When looking at these levels, you can ascertain the band in which a currency pair is trading. Consequently, you can determine how low a price will go and how high it will reach. Generally speaking, you can determine these points by looking at the price action for the last 24 to 48 hours.
A good rule of thumb is to observe resistance and support levels, hitting at least three consecutive times. When you see this (the actual figure of a support or resistance level is always the exact same though it’s very close), you can assume that any divergence of these support levels will mean a reversion to mean.
Let’s assume that you are tracking the USDEUR pairing. You observe a support level of 1 and a resistance level of 1.05. This implies that the pairing will be trading in this range. During the period you are observing, you notice that the low point has hit 1, or at least very close to it. Once this point is hit, the price bounces back up to a max of 1.05. At that point, the price will come back all the way down to 1 and back up. When you notice this action for at least 3 times, you can assume that any time the price breaks through any of these points, you can assume a reversion back to mean.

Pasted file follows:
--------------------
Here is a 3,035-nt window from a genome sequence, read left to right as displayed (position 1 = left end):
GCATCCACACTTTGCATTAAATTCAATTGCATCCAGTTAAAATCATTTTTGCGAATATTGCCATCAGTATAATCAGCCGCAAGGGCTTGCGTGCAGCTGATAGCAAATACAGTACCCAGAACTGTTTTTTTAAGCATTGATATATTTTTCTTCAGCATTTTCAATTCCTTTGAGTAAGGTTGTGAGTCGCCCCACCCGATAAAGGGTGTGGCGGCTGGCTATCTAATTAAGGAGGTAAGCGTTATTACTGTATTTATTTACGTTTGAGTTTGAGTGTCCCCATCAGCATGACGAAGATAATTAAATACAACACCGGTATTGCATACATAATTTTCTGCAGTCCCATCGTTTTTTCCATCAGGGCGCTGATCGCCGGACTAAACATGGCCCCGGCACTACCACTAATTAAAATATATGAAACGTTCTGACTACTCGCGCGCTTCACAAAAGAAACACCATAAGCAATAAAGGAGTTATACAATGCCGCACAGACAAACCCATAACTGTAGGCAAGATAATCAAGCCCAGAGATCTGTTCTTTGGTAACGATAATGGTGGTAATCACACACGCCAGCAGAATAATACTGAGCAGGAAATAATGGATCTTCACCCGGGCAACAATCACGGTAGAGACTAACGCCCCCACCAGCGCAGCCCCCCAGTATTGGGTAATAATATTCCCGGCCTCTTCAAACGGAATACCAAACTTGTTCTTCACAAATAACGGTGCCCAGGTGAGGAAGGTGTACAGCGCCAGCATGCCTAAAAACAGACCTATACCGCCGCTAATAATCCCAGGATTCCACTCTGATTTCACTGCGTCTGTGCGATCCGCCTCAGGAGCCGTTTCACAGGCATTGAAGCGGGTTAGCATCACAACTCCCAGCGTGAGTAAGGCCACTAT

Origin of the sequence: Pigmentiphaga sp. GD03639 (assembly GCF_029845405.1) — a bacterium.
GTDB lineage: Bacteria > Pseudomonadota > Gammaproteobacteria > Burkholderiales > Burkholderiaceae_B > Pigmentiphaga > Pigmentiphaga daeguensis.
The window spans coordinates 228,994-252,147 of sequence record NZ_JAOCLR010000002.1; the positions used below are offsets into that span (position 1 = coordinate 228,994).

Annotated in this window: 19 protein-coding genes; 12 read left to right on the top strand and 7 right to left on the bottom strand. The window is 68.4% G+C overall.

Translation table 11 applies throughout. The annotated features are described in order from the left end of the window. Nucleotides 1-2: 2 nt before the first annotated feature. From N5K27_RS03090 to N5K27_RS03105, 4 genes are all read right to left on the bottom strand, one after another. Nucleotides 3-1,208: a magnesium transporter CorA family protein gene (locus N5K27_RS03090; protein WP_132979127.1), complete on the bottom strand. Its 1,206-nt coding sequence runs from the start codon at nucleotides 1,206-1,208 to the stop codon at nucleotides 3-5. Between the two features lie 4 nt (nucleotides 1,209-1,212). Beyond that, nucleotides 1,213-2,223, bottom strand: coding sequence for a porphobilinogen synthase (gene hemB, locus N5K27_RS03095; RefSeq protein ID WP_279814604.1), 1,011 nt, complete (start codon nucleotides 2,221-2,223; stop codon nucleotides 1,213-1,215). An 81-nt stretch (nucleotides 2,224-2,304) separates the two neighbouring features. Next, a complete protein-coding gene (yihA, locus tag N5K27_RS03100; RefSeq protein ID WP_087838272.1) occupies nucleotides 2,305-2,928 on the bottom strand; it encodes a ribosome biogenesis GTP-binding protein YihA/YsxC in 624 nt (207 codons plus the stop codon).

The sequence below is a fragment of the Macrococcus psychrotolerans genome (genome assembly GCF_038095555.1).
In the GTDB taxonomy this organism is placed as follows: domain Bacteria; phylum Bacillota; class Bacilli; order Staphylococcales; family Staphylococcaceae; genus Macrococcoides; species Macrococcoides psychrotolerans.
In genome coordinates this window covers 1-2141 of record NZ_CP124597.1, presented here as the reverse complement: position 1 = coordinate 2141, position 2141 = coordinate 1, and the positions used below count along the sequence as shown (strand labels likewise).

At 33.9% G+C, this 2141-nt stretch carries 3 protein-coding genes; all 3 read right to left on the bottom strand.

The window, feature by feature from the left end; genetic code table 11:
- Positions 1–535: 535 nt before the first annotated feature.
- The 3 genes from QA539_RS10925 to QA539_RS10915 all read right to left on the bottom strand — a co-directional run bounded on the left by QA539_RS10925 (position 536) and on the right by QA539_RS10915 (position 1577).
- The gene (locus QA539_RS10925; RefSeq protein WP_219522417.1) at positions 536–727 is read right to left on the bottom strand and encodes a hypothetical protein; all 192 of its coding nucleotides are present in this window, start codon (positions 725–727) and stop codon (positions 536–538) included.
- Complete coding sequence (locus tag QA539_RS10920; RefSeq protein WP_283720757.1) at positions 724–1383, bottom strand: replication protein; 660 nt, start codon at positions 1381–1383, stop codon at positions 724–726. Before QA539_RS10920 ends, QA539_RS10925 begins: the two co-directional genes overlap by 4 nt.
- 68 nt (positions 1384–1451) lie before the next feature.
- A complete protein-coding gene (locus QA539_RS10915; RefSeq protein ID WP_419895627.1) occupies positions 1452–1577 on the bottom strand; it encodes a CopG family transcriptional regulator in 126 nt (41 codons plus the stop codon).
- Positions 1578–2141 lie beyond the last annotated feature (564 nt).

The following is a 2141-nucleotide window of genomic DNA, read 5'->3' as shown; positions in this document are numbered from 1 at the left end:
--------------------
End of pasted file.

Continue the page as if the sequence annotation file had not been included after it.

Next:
So, here is where you can implement the strategy: track the price movement over a given period. When you see the price touch down to the support or hit the resistance level, then you need to be on the lookout for the price breaking either level. You can set up your trade so that it goes through as soon as the price breaks either point. Your entry point can be above or below the break while your exit point can be once the price reverts to mean.
A word of caution: be careful using this strategy when there is a high degree of volatility, as seen in wild swings in price or trading volume. In these cases, you may have unusual price action, which may take longer than expected to revert to mean.